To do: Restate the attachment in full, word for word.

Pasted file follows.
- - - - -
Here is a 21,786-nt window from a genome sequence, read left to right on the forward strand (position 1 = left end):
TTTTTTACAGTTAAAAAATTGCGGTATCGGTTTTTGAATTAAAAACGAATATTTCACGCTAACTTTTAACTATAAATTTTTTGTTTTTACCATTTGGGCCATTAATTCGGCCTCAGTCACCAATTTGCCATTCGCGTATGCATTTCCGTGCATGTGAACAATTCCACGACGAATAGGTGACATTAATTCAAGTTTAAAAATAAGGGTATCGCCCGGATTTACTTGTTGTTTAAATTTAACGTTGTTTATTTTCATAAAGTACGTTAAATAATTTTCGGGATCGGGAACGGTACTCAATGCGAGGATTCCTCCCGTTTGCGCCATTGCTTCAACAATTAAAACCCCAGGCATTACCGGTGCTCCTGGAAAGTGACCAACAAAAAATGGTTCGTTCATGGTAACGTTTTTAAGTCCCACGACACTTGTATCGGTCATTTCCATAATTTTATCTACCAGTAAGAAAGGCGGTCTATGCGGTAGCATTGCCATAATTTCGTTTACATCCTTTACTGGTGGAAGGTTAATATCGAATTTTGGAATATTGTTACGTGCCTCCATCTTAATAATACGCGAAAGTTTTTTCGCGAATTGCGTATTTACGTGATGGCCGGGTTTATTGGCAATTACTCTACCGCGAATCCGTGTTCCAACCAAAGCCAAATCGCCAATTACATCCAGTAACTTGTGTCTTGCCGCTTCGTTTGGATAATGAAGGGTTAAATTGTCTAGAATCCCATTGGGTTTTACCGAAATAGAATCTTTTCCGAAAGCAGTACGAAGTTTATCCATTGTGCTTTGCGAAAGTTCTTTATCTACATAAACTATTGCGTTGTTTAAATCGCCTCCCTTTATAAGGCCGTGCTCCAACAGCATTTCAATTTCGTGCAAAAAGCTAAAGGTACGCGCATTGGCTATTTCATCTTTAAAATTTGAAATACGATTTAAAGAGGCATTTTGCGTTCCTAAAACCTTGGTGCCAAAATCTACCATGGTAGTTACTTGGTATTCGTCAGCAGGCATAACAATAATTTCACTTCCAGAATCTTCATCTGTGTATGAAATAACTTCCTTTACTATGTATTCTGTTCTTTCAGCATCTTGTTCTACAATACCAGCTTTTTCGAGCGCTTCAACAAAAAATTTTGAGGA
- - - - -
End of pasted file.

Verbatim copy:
Here is a 21,786-nt window from a genome sequence, read left to right on the forward strand (position 1 = left end):
TTTTTTACAGTTAAAAAATTGCGGTATCGGTTTTTGAATTAAAAACGAATATTTCACGCTAACTTTTAACTATAAATTTTTTGTTTTTACCATTTGGGCCATTAATTCGGCCTCAGTCACCAATTTGCCATTCGCGTATGCATTTCCGTGCATGTGAACAATTCCACGACGAATAGGTGACATTAATTCAAGTTTAAAAATAAGGGTATCGCCCGGATTTACTTGTTGTTTAAATTTAACGTTGTTTATTTTCATAAAGTACGTTAAATAATTTTCGGGATCGGGAACGGTACTCAATGCGAGGATTCCTCCCGTTTGCGCCATTGCTTCAACAATTAAAACCCCAGGCATTACCGGTGCTCCTGGAAAGTGACCAACAAAAAATGGTTCGTTCATGGTAACGTTTTTAAGTCCCACGACACTTGTATCGGTCATTTCCATAATTTTATCTACCAGTAAGAAAGGCGGTCTATGCGGTAGCATTGCCATAATTTCGTTTACATCCTTTACTGGTGGAAGGTTAATATCGAATTTTGGAATATTGTTACGTGCCTCCATCTTAATAATACGCGAAAGTTTTTTCGCGAATTGCGTATTTACGTGATGGCCGGGTTTATTGGCAATTACTCTACCGCGAATCCGTGTTCCAACCAAAGCCAAATCGCCAATTACATCCAGTAACTTGTGTCTTGCCGCTTCGTTTGGATAATGAAGGGTTAAATTGTCTAGAATCCCATTGGGTTTTACCGAAATAGAATCTTTTCCGAAAGCAGTACGAAGTTTATCCATTGTGCTTTGCGAAAGTTCTTTATCTACATAAACTATTGCGTTGTTTAAATCGCCTCCCTTTATAAGGCCGTGCTCCAACAGCATTTCAATTTCGTGCAAAAAGCTAAAGGTACGCGCATTGGCTATTTCATCTTTAAAATTTGAAATACGATTTAAAGAGGCATTTTGCGTTCCTAAAACCTTGGTGCCAAAATCTACCATGGTAGTTACTTGGTATTCGTCAGCAGGCATAACAATAATTTCACTTCCAGAATCTTCATCTGTGTATGAAATAACTTCCTTTACTATGTATTCTGTTCTTTCAGCATCTTGTTCTACAATACCAGCTTTTTCGAGCGCTTCAACAAAAAATTTTGAGGA